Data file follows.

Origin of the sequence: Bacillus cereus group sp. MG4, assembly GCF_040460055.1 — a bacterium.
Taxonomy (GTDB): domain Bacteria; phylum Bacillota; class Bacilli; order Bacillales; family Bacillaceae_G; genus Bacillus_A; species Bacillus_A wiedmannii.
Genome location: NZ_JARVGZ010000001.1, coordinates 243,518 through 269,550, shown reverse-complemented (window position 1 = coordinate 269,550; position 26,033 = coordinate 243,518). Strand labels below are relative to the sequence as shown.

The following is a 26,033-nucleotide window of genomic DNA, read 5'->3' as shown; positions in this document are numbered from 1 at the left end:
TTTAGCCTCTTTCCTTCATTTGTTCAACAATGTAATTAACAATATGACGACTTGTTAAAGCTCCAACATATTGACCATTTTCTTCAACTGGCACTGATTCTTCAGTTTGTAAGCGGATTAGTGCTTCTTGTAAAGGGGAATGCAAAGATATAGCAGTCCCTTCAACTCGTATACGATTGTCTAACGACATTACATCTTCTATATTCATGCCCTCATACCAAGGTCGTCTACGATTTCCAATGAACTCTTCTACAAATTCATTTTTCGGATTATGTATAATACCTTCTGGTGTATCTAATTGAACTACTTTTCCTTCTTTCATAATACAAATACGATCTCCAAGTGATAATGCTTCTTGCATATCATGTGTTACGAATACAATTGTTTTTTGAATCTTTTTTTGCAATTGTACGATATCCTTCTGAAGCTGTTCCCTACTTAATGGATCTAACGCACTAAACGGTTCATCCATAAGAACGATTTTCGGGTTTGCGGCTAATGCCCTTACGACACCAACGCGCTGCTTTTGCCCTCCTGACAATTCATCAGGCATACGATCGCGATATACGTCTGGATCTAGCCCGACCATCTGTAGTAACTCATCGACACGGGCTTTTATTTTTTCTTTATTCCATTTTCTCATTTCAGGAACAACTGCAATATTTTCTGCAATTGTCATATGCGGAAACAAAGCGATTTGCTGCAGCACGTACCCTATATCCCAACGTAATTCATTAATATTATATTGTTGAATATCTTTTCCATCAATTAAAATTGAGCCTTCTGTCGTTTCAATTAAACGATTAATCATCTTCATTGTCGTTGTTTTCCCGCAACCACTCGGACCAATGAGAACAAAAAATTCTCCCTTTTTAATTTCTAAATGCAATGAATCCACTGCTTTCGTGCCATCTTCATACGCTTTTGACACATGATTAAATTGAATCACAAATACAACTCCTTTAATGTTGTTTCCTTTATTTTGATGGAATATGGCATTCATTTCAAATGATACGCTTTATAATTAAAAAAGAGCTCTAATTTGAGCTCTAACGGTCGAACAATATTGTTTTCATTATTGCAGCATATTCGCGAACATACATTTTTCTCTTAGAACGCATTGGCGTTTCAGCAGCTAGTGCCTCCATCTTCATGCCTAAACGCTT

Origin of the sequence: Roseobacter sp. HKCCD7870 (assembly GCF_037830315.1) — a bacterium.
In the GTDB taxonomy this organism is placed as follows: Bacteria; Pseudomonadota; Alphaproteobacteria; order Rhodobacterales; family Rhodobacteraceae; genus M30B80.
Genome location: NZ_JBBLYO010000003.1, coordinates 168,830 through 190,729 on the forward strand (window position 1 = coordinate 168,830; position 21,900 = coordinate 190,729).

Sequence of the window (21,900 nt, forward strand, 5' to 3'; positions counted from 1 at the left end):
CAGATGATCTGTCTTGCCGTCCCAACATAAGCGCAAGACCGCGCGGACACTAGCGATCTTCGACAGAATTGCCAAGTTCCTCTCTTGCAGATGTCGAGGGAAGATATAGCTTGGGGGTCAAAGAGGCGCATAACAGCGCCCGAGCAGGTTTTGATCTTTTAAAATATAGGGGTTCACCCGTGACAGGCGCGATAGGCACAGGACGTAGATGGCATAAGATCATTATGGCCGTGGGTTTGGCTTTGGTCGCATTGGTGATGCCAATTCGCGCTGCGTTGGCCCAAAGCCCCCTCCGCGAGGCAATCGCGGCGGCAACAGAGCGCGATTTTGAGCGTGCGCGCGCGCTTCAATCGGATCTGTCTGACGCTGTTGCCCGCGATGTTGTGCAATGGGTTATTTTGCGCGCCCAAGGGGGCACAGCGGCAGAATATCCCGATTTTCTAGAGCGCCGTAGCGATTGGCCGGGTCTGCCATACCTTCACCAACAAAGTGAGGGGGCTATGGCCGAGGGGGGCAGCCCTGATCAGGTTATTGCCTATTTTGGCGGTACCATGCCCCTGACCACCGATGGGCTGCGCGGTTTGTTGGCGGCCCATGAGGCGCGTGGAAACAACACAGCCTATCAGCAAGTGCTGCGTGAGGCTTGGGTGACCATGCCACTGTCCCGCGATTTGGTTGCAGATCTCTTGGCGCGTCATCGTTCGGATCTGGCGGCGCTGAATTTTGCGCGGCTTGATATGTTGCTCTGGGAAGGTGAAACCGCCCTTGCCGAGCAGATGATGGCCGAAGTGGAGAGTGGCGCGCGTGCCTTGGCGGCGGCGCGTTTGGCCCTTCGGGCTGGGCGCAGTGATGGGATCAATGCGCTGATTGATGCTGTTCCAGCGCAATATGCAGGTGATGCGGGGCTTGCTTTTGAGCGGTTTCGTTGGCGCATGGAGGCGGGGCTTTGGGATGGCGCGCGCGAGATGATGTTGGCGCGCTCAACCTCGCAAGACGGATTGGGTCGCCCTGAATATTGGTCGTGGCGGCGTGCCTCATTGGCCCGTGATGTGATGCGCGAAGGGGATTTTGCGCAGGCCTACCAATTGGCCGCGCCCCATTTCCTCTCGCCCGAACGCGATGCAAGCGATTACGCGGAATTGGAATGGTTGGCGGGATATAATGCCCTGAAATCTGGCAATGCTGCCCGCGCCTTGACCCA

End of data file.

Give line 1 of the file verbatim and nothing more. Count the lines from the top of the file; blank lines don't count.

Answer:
Origin of the sequence: Bacillus cereus group sp. MG4, assembly GCF_040460055.1 — a bacterium.